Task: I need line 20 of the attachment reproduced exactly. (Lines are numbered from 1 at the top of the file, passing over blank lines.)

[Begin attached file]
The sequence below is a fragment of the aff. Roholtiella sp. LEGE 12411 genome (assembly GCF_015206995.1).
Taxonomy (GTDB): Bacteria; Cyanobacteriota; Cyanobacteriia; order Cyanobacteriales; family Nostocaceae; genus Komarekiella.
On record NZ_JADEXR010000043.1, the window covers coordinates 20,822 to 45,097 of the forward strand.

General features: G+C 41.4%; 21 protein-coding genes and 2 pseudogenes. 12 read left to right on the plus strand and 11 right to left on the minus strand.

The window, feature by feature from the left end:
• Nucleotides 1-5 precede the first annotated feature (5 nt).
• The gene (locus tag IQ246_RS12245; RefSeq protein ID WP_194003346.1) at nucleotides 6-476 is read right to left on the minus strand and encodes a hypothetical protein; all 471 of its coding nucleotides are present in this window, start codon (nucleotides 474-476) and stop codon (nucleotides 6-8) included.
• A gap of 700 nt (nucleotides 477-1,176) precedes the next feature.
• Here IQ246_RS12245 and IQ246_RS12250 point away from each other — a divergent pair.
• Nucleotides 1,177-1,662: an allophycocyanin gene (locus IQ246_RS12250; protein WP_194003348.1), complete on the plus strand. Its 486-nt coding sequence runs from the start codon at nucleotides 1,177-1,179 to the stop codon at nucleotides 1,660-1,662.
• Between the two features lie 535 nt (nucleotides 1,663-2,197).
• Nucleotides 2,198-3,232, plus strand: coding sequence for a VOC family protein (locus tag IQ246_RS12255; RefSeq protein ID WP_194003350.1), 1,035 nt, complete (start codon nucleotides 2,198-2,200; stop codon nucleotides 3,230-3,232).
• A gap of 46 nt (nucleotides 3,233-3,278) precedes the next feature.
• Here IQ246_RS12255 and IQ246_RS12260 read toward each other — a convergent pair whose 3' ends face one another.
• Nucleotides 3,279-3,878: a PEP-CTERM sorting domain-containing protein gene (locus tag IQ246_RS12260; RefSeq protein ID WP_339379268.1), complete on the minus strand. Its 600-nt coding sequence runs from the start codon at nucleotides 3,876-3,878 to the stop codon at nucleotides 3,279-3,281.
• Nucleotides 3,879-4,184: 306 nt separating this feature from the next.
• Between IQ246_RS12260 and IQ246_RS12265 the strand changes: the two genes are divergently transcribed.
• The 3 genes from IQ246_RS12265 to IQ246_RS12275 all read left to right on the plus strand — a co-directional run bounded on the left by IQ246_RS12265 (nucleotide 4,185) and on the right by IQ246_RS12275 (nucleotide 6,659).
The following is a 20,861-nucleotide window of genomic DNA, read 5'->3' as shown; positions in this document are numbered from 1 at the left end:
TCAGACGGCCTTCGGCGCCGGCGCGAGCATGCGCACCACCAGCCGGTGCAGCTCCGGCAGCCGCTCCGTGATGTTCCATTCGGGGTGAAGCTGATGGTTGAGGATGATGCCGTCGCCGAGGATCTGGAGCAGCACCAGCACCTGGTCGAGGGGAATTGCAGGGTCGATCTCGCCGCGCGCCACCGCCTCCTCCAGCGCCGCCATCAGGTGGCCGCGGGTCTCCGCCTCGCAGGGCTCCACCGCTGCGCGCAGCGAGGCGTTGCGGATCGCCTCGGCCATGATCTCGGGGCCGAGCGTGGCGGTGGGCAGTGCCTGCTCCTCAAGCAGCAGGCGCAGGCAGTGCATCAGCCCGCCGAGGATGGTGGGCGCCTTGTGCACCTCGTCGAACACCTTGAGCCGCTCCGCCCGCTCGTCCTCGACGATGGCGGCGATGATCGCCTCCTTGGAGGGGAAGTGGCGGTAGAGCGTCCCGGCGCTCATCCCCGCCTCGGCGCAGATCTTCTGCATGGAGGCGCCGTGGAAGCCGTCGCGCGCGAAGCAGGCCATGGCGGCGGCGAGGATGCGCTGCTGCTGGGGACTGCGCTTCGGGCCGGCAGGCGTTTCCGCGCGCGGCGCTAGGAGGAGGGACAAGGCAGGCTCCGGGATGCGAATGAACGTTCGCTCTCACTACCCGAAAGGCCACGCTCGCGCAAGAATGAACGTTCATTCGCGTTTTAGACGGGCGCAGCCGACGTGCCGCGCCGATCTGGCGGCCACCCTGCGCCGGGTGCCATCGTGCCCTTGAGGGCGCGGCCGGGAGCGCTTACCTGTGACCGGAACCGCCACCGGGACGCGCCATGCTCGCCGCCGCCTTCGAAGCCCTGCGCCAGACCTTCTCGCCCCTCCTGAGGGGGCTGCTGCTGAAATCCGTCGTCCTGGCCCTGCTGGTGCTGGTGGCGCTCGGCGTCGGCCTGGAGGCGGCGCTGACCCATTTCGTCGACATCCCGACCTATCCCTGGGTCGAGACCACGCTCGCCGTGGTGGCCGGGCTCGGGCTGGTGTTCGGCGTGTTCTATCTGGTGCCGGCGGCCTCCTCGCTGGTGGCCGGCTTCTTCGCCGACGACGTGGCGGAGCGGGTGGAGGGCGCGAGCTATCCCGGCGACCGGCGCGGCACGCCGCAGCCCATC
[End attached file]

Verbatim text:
TCAGACGGCCTTCGGCGCCGGCGCGAGCATGCGCACCACCAGCCGGTGCAGCTCCGGCAGCCGCTCCGTGATGTTCCATTCGGGGTGAAGCTGATGGTTGAGGATGATGCCGTCGCCGAGGATCTGGAGCAGCACCAGCACCTGGTCGAGGGGAATTGCAGGGTCGATCTCGCCGCGCGCCACCGCCTCCTCCAGCGCCGCCATCAGGTGGCCGCGGGTCTCCGCCTCGCAGGGCTCCACCGCTGCGCGCAGCGAGGCGTTGCGGATCGCCTCGGCCATGATCTCGGGGCCGAGCGTGGCGGTGGGCAGTGCCTGCTCCTCAAGCAGCAGGCGCAGGCAGTGCATCAGCCCGCCGAGGATGGTGGGCGCCTTGTGCACCTCGTCGAACACCTTGAGCCGCTCCGCCCGCTCGTCCTCGACGATGGCGGCGATGATCGCCTCCTTGGAGGGGAAGTGGCGGTAGAGCGTCCCGGCGCTCATCCCCGCCTCGGCGCAGATCTTCTGCATGGAGGCGCCGTGGAAGCCGTCGCGCGCGAAGCAGGCCATGGCGGCGGCGAGGATGCGCTGCTGCTGGGGACTGCGCTTCGGGCCGGCAGGCGTTTCCGCGCGCGGCGCTAGGAGGAGGGACAAGGCAGGCTCCGGGATGCGAATGAACGTTCGCTCTCACTACCCGAAAGGCCACGCTCGCGCAAGAATGAACGTTCATTCGCGTTTTAGACGGGCGCAGCCGACGTGCCGCGCCGATCTGGCGGCCACCCTGCGCCGGGTGCCATCGTGCCCTTGAGGGCGCGGCCGGGAGCGCTTACCTGTGACCGGAACCGCCACCGGGACGCGCCATGCTCGCCGCCGCCTTCGAAGCCCTGCGCCAGACCTTCTCGCCCCTCCTGAGGGGGCTGCTGCTGAAATCCGTCGTCCTGGCCCTGCTGGTGCTGGTGGCGCTCGGCGTCGGCCTGGAGGCGGCGCTGACCCATTTCGTCGACATCCCGACCTATCCCTGGGTCGAGACCACGCTCGCCGTGGTGGCCGGGCTCGGGCTGGTGTTCGGCGTGTTCTATCTGGTGCCGGCGGCCTCCTCGCTGGTGGCCGGCTTCTTCGCCGACGACGTGGCGGAGCGGGTGGAGGGCGCGAGCTATCCCGGCGACCGGCGCGGCACGCCGCAGCCCATC